Referring to FIGS. 11 and 12, integrated circuitry is provided. In one embodiment, a capacitor storage node is provided and includes an uppermost surface 66 a and a side surface 66 b joined therewith. A protective cap 70 is provided over uppermost surface 66 a, and a capacitor dielectric layer 78 is disposed over side surface 66 b. A cell electrode band 82 is disposed proximate at least a portion of storage node side surface 66 b, and not over storage node uppermost surface 66 a. Protective cap 70 has a side surface (not specifically designated), and in one embodiment, cell electrode band 82 is disposed laterally proximate at least a portion of the protective cap side surface. In another embodiment, cell electrode band 82 is disposed over less than an entirety of storage node side surface 66 b. In yet another embodiment, cell electrode band 82 has an uppermost portion which extends elevationally higher than any material of capacitor storage node 66.

In another embodiment, integrated circuitry includes a capacitor storage node 66 having an uppermost surface 66 a. An insulative material 70 overlies uppermost surface 66 a. A capacitor dielectric functioning region which is discrete from overlying insulative material 70 is disposed operably proximate at least a portion of the capacitor storage node. A cell electrode layer 82 is disposed laterally proximate the capacitor dielectric functioning region and overlying insulative material 70. In one embodiment, a substantial portion of the dielectric functioning region is disposed only laterally proximate the capacitor storage node. In another embodiment, the dielectric functioning region comprises a layer of dielectric material 78 which extends over overlying insulative material 70 and defines a non-dielectric functioning region. In another embodiment, the dielectric functioning region defines a band of dielectric material (FIG. 12) which laterally encircles at least a portion of storage node 66. In yet another embodiment, cell electrode layer 82 defines a band of conductive material which laterally encircles at least a portion of storage node 66. In yet another embodiment, cell electrode layer 82 comprises an uppermost band portion which extends elevationally higher than storage node uppermost surface 66 a.

In another embodiment, a capacitor-over-bit line memory array is provided and includes a substrate 22 having a pair of spaced-apart conductive lines 26, 28 disposed thereover. A pair of diffusion regions 42, 46 are received within substrate 22 operably proximate conductive lines 26, 28. Conductive material 54 is disposed over and in electrical communication with diffusion regions 26, 28 respectively, and extends away therefrom. A pair of capacitor storage nodes 66, 68 are provided, each of which is operably joined with and in electrical communication with a respective one of the diffusion regions through the conductive material disposed thereover. Each storage node has an uppermost surface 66 a, 68 a respectively, and a respective side surface 66 b, 68 b joined therewith. A protective cap 70 is provided over each uppermost surface 66 a, 68 a, and a capacitor dielectric layer 78 is disposed over each side surface 66 b, 68 b. Cell electrode bands 82, 84 are respectively disposed proximate at least a portion of each associated storage node side surface 66 b, 68 b respectively, and not over the associated storage node uppermost surface 66 a, 68 a. The capacitor-over-bit line circuitry just described can have any of the constructions discussed above.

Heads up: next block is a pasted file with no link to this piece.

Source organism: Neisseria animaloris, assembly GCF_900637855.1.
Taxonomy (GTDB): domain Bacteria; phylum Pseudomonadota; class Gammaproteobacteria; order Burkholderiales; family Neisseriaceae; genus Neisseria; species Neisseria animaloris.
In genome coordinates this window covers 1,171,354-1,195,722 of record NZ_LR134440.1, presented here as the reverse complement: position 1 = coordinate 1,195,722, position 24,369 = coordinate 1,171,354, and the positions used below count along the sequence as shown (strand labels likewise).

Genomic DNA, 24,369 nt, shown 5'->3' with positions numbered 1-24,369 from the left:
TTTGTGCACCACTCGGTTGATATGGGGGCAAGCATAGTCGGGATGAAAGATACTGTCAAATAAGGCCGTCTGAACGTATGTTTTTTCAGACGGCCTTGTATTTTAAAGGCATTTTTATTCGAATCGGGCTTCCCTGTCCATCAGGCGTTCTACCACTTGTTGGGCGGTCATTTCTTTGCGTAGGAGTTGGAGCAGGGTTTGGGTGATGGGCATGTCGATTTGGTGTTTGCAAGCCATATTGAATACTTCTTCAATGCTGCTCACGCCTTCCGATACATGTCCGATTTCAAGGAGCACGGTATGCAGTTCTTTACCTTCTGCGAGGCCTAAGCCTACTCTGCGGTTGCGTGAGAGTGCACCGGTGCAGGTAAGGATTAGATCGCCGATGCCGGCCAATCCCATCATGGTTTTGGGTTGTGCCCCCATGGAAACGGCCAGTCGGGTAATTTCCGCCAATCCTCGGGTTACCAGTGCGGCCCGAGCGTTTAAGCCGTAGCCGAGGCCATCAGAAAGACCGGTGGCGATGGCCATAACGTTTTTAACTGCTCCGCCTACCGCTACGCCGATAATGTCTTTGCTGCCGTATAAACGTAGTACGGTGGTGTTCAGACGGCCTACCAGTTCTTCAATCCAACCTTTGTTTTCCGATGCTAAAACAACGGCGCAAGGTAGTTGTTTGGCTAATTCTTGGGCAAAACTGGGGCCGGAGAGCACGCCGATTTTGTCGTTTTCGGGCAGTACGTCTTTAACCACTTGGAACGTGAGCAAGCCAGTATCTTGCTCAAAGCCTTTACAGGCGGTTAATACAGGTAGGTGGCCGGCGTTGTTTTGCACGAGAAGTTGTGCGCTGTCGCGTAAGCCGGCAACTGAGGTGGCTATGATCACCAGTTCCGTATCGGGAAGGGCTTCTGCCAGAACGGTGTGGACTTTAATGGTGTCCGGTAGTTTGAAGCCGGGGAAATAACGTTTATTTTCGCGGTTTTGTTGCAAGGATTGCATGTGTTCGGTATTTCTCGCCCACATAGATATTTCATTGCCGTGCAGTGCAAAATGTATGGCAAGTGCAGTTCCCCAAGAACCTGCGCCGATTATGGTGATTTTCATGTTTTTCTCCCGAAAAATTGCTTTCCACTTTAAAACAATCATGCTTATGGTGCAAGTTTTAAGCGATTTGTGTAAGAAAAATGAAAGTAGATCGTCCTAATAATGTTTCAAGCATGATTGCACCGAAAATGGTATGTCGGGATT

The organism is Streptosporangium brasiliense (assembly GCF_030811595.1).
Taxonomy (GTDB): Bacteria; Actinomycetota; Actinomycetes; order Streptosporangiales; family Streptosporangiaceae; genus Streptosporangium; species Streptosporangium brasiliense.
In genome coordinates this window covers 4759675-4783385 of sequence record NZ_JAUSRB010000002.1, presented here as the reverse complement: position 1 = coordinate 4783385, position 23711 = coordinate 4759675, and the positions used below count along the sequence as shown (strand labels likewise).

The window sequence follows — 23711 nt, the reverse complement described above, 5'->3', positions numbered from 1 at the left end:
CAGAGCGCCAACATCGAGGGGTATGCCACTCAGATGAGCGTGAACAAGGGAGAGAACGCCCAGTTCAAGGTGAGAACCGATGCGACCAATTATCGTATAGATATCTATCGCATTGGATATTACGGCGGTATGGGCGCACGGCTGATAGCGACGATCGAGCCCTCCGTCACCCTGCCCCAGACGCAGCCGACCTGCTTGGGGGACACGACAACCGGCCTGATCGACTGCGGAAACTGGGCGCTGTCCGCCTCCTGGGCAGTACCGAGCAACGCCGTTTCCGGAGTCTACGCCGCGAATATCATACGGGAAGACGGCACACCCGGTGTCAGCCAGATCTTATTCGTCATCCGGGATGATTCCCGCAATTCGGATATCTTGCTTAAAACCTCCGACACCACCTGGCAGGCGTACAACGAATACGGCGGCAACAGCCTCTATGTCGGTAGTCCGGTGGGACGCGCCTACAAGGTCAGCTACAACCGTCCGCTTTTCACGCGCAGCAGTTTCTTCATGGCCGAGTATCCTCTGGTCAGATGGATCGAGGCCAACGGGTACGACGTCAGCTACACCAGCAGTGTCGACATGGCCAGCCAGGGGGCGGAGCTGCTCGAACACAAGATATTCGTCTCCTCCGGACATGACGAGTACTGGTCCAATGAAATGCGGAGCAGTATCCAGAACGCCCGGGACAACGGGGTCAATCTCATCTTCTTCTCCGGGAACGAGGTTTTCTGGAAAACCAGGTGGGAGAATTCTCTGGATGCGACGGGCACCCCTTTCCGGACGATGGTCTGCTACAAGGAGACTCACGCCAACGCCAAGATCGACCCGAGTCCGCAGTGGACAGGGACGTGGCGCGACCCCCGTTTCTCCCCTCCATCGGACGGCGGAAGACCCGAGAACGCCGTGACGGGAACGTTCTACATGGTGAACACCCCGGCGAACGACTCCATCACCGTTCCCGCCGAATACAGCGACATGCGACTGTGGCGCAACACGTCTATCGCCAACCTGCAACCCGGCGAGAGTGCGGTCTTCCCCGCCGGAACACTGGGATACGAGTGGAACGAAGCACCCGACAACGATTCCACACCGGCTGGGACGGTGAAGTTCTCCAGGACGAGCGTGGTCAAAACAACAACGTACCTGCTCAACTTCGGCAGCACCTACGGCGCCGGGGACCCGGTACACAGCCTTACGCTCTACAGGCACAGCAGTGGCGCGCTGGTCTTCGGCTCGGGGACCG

Referring to FIG. 13, a circuit schematic is shown which depicts a DRAM cell having an access transistor, a bit line BL, a storage capacitor C, and a segmented field plate column line PL. In a preferred embodiment, the segmented field plate column line PL is defined by either or both of conductive materials 90, 92 (FIG. 11). Whereas in the past, the field plate or cell electrode was shared by all of the capacitors in the memory array of a DRAM, the present invention provides methods by which discrete columns of capacitors can be connected into columns which can be selectively used, individually and directly in sensing applications.

Advantages can also be achieved in improving the voltage swing across the capacitors in the memory array and in improving the differential voltage signal as compared with the differential signal produced by an array having a common shared cell plate layer. Other advantages will be apparent to the skilled artisan.

In compliance with the statute, the invention has been described in language more or less specific as to structural and methodical features. It is to be understood, however, that the invention is not limited to the specific features shown and described, since the means herein disclosed comprise preferred forms of putting the invention into effect. The invention is, therefore, claimed in any of its forms or modifications within the proper scope of the appended claims appropriately interpreted in accordance with the doctrine of equivalents.

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Classifications
U.S. Classification438/254, 438/253, 257/E21.013, 438/393, 438/397, 257/E21.66, 257/E21.648, 438/396, 438/250
International ClassificationH01L27/108, H01L21/02, H01L21/8242
Cooperative ClassificationH01L28/91, H01L27/10814, H01L28/84, H01L27/10852, H01L28/90, H01L27/10894
European ClassificationH01L27/108M4B2, H01L28/84, H01L27/108F2C, H01L28/90, H01L28/91
Legal Events
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Apr 1, 2014FPExpired due to failure to pay maintenance fee
Effective date: 20140207
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Sep 20, 2013REMIMaintenance fee reminder mailed
Jul 8, 2009FPAYFee payment
Year of fee payment: 4
May 1, 2007CCCertificate of correction